2010 FIFA World Cup: New Rule on Yellow Cards Will Hurt Teams in Round Two

Philip CramerContributor IIJune 27, 2010

BLOEMFONTEIN, SOUTH AFRICA - JUNE 27:  Arne Friedrich of Germany receives a yellow card from referee Jorge Larrionda during the 2010 FIFA World Cup South Africa Round of Sixteen match between Germany and England at Free State Stadium on June 27, 2010 in Bloemfontein, South Africa.  (Photo by Cameron Spencer/Getty Images)
Cameron Spencer/Getty Images

The new yellow card rules could dramatically alter match-ups in the next two rounds of the 2010 FIFA World Cup. In past Finals, the yellow card slate would be wiped clean after the group matches. 

This created the problem that a player getting a second yellow in the semi-final wold miss the final. This happened a few times, most significantly to Michael Ballack in the 2002 final.

FIFA changed the rules for 2010, but the cure might end up being worse than the problem by ruining some intriguing potential match-ups in the quarter and semifinals. The rules now only wipe the slate clean after the quarterfinals. 

The result is that a lot of players who are sitting on one card from the group stage face a suspension in the knockout rounds. 

The rule will already keep two Ghanaian players out of the quarterfinal against Uruguay, although one should be overturned on appeal. Andre Ayew, one of their midfield leaders, was given a yellow card for a tackle on Jozy Altidore when Altidore tripped over his own feet. 

We will wait to see if FIFA are indeed being fair on that one. 

Teams in serious danger are The Netherlands with six, Germany with six, Slovakia with six, and Portugal with seven. 

Spain is the only team with no yellow cards yet but Brazil, Paraguay and Japan all have key players with one yellow. For Brazil, Luis Fabiano, Felipe Melo, and Juan are in danger.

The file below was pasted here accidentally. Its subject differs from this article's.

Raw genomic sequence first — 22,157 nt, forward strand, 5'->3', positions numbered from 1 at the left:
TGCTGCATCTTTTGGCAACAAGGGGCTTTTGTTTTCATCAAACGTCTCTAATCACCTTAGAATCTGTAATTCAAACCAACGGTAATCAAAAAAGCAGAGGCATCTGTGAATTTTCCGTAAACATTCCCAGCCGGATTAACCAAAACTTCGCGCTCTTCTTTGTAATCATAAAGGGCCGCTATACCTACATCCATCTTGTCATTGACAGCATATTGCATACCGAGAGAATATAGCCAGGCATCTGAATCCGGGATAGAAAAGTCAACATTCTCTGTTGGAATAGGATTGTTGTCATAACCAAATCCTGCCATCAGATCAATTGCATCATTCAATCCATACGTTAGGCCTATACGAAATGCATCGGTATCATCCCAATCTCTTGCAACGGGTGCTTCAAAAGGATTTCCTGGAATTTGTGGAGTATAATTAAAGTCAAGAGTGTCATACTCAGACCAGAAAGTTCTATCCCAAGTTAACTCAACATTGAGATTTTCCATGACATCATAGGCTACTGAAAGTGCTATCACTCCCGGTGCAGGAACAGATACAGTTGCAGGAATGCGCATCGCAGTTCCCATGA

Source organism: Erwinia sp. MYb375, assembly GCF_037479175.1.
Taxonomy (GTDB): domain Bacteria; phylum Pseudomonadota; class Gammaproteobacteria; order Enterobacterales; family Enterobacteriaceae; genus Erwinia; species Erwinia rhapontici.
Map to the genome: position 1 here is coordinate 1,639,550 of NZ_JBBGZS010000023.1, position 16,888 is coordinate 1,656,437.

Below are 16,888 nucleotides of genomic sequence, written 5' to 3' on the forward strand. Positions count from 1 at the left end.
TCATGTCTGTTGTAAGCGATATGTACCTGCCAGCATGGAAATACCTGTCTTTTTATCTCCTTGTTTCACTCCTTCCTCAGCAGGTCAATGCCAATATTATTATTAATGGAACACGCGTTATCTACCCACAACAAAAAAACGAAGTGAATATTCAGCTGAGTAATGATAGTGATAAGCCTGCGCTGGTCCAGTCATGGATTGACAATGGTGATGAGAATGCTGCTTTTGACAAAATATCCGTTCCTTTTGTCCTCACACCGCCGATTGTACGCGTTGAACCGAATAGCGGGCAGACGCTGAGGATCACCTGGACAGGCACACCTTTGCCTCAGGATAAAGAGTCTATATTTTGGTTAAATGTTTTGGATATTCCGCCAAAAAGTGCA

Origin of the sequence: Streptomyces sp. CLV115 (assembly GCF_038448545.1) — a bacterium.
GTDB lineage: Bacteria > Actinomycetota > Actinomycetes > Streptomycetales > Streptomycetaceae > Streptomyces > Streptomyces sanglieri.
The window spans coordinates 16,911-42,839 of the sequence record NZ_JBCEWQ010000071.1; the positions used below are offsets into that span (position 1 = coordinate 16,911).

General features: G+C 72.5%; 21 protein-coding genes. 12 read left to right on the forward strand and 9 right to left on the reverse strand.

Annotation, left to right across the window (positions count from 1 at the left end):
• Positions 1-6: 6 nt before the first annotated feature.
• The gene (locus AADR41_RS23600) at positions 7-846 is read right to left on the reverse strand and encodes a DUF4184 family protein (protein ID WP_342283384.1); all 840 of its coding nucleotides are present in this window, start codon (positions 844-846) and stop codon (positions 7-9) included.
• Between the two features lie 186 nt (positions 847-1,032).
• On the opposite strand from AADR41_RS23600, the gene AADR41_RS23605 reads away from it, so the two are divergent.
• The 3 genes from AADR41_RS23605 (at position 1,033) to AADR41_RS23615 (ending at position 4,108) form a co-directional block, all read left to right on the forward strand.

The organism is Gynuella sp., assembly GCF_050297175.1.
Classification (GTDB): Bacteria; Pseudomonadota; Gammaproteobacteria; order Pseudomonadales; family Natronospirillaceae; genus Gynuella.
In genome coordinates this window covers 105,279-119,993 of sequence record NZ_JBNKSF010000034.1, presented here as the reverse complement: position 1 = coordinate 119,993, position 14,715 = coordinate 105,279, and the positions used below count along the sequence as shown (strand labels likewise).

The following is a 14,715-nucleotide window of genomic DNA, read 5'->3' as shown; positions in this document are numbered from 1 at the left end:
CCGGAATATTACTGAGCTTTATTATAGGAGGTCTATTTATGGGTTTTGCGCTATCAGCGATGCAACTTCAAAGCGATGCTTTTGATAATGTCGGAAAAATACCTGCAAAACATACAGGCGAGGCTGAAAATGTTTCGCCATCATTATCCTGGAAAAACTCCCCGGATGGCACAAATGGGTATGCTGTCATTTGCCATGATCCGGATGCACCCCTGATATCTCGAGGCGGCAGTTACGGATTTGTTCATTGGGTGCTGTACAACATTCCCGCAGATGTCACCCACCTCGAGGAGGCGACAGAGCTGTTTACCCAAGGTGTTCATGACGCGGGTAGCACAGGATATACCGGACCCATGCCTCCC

Germany is in the worst situation.  They will have their full team for their quarter final with Argentina but Arne Friedrich, Sami Khedira, Bastian Schweinsteiger, Meziu Oezil, Thomas Mueller, and Philipp Lahm all have yellows.  Under the old rule, only Friedrich would have in danger. 

The Netherlands have five starters in danger including Giovanni Van Brnkhorst, Robin Van Persie, Dirk Kuyt and Rafael Van Der Vaart in danger.  

Portugal could lose Christiano Ronaldo, Pepe, Tiago and Fabio Coentrao. Japan's Yasuhito Endo and Paraguy's Roque Santa Cruz are in a similar situation.

Argentina has Javier Mascherano and Gabriel Heinze both on yellow cards although they escaped new ones today. 

The quarter final between Germany and Argentina will be a tough, uncompromising match. But if Germany wins and picks up a few yellows, they will be crippled for the semifinal.  The same applies to The Netherlands, who appear to be headed for a showdown with Brazil.

Yellow cards have been handed out quite freely, yet inconsistently throughout the tournament.  More than a few have been completely wrong calls, such as Kaka, Ayew and Mark Gonzalez's second yellow against Spain where he obviously didn't foul Fernando Torres.

I expect we will see a number of players having to sit out games in the next couple of rounds, because going five games with less than two yellows is not easy for defenders, even for those who are not considered 'dirty' players.  This could affect some of these games significantly. 

In trying to protect the players participation in the final, they have may have made it unfair for one or more teams in games leading up to the final.  

What point is there to ensuring a team has all it's players available for the final when this new rule might make it far more difficult for a team to even get to the final?